109. Telegram From the Department of State to the Embassy in Morocco0

1209. Hold for Ambassador Yost. Following will serve as guidance for your conversation with King on the problems posed by Moroccan acceptance of Soviet jet aircraft:

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Our objective still remains as stated in Deptel 771,1 (1) persuade Morocco to store Soviet aircraft and (2) in any case prevent Soviet instructors and technicians from entering Morocco (or remaining if already there).
Arguments you use with King must be left largely your discretion and will presumably depend on trend actual conversation.
You should certainly emphasize extreme seriousness with which we view presence of Soviet bloc technicians and attempt explain, in whatever detail appropriate, jeopardy not only to United States but to Moroccan interests.
If King reiterates earlier assurances regarding Soviet Bloc technicians, you should express our appreciation but point out that, apart from problem of instructors, mere presence planes with technical and maintenance difficulties ensuing in time will sooner or later oblige Morocco obtain outside technical help. It would be useful if you could elicit Morocco’s intentions this regard.
Regarding Bloc technicians already in Morocco, you should express your frank surprise in view assurances given you earlier. If King says they are merely assembly crew and will soon depart you should attempt to pin down exactly when. Throughout conversation you should attempt to elicit all possible information about Soviet planes, other military equipment, intended use thereof and nature and number accompanying personnel.
We suggest your tone at outset should be sympathetic but firm. If in course of conversation King adopts unhelpful attitude, and if in particular it appears to you GOM has in fact breached assurances given you, you may emphasize gravity with which US Government will view such development.
We naturally hope however conversation will take more encouraging direction. If this proves to be case and you feel King is looking for way out of his dilemma, you may point out, as you had indicated to him some months ago, that USG stands ready see how it can further help Morocco under present military assistance program. Specifically, you may if necessary draw on authority Deptel 771 to offer jet aircraft squadron, training aircraft and necessary training personnel. As you are fully aware, however, any aircraft offer must be contingent on achievement objectives para (1) above.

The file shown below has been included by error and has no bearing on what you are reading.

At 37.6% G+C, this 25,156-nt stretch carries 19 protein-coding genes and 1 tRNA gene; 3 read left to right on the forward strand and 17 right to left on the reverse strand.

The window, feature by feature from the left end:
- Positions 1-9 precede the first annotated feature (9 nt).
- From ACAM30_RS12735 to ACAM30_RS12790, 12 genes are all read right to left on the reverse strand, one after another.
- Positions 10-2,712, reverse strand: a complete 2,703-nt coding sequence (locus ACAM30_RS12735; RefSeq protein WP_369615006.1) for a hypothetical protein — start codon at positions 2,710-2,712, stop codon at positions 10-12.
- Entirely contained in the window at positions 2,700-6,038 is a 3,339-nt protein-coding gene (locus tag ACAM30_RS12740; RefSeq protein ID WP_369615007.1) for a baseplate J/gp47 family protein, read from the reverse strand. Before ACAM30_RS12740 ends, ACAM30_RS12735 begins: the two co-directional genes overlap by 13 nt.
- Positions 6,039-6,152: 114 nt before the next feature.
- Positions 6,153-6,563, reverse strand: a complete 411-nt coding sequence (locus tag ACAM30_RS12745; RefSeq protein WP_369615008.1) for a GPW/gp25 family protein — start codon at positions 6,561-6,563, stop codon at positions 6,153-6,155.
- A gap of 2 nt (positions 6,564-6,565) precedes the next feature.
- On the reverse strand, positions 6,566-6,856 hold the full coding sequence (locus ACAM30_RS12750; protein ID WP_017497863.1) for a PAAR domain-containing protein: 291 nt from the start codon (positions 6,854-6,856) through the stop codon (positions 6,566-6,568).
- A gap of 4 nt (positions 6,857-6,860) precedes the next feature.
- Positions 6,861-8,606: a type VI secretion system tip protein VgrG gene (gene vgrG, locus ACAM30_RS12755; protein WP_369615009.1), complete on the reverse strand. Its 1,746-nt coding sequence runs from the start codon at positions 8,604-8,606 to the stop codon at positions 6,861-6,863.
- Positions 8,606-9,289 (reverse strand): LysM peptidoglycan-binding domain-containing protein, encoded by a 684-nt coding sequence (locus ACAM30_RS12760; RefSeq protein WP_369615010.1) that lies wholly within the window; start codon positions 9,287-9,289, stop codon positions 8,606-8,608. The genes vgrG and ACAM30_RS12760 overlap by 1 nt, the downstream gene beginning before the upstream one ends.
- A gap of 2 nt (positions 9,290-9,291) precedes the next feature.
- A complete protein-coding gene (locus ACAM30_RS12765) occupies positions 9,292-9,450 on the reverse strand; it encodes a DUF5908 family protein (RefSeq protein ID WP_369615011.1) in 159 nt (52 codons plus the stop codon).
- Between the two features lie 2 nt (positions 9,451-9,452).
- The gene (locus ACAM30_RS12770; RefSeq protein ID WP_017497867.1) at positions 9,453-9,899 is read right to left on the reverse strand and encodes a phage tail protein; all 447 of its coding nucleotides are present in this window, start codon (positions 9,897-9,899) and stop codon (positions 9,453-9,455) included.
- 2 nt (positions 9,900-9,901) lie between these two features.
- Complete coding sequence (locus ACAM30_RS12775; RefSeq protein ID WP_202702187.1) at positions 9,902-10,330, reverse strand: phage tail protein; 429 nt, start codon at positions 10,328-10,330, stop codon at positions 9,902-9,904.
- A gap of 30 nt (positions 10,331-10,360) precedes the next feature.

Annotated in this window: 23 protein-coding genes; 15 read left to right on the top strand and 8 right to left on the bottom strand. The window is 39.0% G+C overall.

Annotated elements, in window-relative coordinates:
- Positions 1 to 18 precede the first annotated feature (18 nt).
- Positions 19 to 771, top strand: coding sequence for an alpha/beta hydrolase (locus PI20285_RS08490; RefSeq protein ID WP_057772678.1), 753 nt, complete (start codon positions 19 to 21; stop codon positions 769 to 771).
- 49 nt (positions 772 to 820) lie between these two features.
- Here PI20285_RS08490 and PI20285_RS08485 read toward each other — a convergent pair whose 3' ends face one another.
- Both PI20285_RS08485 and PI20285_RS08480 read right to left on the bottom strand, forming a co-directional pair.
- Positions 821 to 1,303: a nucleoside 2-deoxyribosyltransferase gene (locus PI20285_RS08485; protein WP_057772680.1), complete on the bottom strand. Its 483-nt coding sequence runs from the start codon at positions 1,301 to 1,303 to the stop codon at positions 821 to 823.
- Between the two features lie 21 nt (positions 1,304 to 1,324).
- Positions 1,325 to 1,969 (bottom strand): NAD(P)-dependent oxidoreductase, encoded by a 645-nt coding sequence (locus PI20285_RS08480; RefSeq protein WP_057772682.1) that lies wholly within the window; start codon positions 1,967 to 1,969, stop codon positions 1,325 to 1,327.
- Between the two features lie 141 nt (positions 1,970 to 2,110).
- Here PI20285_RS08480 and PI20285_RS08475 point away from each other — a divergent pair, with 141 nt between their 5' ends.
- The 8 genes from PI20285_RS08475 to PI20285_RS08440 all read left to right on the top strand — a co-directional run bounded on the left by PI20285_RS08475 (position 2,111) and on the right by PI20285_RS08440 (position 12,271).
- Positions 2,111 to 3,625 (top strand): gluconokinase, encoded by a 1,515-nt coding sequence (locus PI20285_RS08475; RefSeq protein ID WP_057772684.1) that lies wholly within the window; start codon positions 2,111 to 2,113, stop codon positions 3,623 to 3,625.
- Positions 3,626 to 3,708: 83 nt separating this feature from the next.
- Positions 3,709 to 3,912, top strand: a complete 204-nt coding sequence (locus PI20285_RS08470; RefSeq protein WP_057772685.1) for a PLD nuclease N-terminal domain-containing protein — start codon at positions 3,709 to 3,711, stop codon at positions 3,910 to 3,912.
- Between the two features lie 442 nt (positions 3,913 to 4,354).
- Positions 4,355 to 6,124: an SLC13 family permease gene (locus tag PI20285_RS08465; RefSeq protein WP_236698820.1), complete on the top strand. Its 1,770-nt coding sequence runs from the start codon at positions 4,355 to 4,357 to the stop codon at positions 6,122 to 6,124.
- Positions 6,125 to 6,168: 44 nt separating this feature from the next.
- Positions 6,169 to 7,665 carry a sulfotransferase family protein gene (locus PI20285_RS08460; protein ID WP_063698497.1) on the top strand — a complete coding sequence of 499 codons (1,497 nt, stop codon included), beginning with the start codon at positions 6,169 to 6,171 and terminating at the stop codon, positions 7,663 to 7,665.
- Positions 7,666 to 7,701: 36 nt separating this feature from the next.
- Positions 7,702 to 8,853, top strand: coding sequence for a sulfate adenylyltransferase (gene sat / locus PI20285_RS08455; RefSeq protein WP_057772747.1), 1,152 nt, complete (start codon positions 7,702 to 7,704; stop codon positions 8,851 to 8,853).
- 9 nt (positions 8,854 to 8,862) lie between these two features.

If King not satisfied with offer under Deptel 771 and shows desire either for jets of later model than F-86’s or for military transport aircraft (either in lieu of jets or in addition thereto), you may say you will personally recommend that USG give prompt and sympathetic consideration to King’s wishes. Such assistance would of course likewise be to subject to conditions specified para (1). FYI. Regarding possibilities discussed Hare meeting Feb. 18 for improving US offer over that contemplated Deptel 771, additional assistance would of course require further formal action here, including Presidential determination. If King prefers military air transport to combat aircraft Defense thinks C-54’s could be made available. If he wants such transport aircraft in addition to F-86’s, this possibility too could be examined. If what he wants is improved type jet, there is possibility obtaining F-100D’s. If delivery any foregoing urgently required, planes could probably be taken from US operational units and delivered to Morocco in 15 to 30 days. Action to implement any part of foregoing would first require your recommendation based on conversation with King and then formal clearance and authorization as above, which we would undertake to obtain as rapidly as possible. Obviously we do not wish to go any further into aircraft aid than situation requires and of course would not wish contemplate such aid at all unless it achieves objectives para (1). But foregoing intended indicate to you lengths to which we are willing to try to go to achieve these objectives. End FYI.